How to Choose a Bat

Composite Vs Aluminum Bats:

Each material is going to offer unique pros and cons. What it ultimately comes down to is personal preference.

  1. Aluminum or Alloy is going to offer more of a “ping” sound on contact. These bats will not require a break-in period, and they are going to be at its peak performance right out of the wrapper. Alloy bats are susceptible to denting toward the end of their lifespan.
  2. Composite is going to offer more of a “crack” or “thud” sound on contact. Some composite bats may require a slight break-in period of about 50 swings off of a tee or soft-toss, but due to regulation changes, many are as good as alloy out of the wrapper. Composite bats are susceptible to cracking toward the end of their life-spans. These bats are composed of carbon, glasses, and Kevlar fibers that are embedded in a plastic resin. Composite bats should not be used in weather under 60* Fahrenheit. The #1 tip is to rotate your bat a 1/4 turn in your hands every swing. This will help break the bat in EVENLY, and also extend the life of the bat.
  3. Hybrid bats are going to offer a lightweight composite handle with an alloy barrel which is said to reduce handle vibration.

1 Piece vs 2 Piece Bats:

Onepiece bats provide little or no give and have a stiff feel when contact is made with the ball. … For this reason, onepiece bats are preferred by stronger players with above average bat speed such as a power hitter. Two-piece bats provide more flex at contact with the ball. Two-piece bats are the most used type of bat, and will provide the BEST performance. Whether, you’re a power hitter, a contact hitter, or just starting the game.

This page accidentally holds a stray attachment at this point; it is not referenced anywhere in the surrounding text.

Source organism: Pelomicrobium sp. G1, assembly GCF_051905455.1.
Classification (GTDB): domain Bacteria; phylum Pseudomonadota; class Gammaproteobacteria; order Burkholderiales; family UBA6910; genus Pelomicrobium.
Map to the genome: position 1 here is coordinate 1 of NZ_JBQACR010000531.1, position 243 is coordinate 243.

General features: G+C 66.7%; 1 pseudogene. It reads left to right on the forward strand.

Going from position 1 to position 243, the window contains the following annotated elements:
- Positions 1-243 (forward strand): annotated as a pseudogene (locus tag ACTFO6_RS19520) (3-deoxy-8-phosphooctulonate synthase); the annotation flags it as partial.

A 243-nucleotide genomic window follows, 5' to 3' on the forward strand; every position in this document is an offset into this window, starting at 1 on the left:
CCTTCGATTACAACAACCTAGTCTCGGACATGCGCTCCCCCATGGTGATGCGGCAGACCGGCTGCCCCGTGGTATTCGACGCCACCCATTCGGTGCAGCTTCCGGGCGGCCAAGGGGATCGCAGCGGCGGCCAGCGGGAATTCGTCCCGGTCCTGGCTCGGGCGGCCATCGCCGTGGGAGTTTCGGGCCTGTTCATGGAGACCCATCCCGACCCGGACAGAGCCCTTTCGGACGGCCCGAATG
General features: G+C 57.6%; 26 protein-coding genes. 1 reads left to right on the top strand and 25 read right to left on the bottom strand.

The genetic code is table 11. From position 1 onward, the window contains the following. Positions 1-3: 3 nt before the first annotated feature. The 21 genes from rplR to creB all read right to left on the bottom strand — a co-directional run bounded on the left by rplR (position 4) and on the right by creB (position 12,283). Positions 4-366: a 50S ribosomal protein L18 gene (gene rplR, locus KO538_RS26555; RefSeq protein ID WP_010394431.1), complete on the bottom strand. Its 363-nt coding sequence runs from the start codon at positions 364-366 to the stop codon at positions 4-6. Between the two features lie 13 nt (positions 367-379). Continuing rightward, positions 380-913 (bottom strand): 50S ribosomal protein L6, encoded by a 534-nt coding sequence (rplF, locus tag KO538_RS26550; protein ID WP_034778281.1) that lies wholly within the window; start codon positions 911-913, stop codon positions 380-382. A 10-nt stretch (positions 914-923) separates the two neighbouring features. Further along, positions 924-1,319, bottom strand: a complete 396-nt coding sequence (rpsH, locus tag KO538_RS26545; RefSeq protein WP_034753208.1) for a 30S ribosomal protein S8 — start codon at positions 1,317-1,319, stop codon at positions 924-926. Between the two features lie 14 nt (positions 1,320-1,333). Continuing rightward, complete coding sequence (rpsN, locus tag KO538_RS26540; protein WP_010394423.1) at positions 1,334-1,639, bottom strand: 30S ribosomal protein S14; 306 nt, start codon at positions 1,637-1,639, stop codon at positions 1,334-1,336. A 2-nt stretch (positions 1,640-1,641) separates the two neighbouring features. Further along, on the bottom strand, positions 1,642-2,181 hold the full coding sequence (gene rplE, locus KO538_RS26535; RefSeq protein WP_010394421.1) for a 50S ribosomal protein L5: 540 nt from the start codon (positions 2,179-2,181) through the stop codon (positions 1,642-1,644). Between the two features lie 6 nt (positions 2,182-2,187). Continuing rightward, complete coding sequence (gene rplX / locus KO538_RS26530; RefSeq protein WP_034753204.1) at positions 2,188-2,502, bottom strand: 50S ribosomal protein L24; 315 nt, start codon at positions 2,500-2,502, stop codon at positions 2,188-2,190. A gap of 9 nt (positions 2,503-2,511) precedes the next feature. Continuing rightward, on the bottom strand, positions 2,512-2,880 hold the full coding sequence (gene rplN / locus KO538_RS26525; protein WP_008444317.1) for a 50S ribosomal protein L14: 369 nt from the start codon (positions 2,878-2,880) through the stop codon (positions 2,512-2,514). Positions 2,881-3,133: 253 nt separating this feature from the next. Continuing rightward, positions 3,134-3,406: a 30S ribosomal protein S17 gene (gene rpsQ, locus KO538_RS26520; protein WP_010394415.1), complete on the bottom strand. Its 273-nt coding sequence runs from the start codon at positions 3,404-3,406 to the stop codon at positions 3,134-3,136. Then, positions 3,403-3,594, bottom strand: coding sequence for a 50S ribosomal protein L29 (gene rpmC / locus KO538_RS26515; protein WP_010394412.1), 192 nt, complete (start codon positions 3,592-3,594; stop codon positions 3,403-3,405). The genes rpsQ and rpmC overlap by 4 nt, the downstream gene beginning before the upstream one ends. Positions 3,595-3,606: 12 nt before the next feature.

What is Bat Drop?

The “drop” as some may call it, the number with the minus in front of it as others call it, or the length-to-weight ratio. What this term defines is the difference between the length of the bat in inches and the weight of the bat in ounces. The larger the number, the lighter the bat. Our bats come in a variety of length-to-weight ratios varying anywhere between a -3 to a -14.

Example:
If you have a -10 length-to-weight ratio and a 30-inch bat, you will subtract ten from the 30 inches, and that will give you the weight in ounces (20 ounces).
30 (bat length) – 10 (the drop) = 20oz (bat weight)

Balanced vs Endloaded

  • Balanced bats will have their weight distributed evenly throughout the entire length of the bat and are geared more towards your average player, or a smaller player.
  • End-loaded bats have a portion of their weight focused towards the end of the barrel, end loaded bats will always provide better performance as long as swing speed is not affected negatively.

Certifications

  • BBCOR: Bat-Ball Coefficient of Restitution. This certification is the standard that regulates the overall performance of adult bats used by high school and collegiate players. BBCOR measures the trampoline effect of the bat.
  • USSSA: United States Specialty Sports Association.
  • USSSA BPF 1.15: Bat Performance Factor measures how fast the ball comes off of the bat. 1.15 is the standard for youth baseball bats.
  • USSSA BPF 1.20: Bat Performance Factor for Slow Pitch and Fastpitch softball governed leagues.
  • USSSA BPF 1.21: Bat Performance Factor for Slow Pitch senior softball leagues such as SSUSA.
  • ASA: Amateur Softball Association.
  • ISA: Independent Softball Association.
  • ISF: International Softball Federation.
  • NSA: National Softball Association.
  • SSUSA: Senior Softball-USA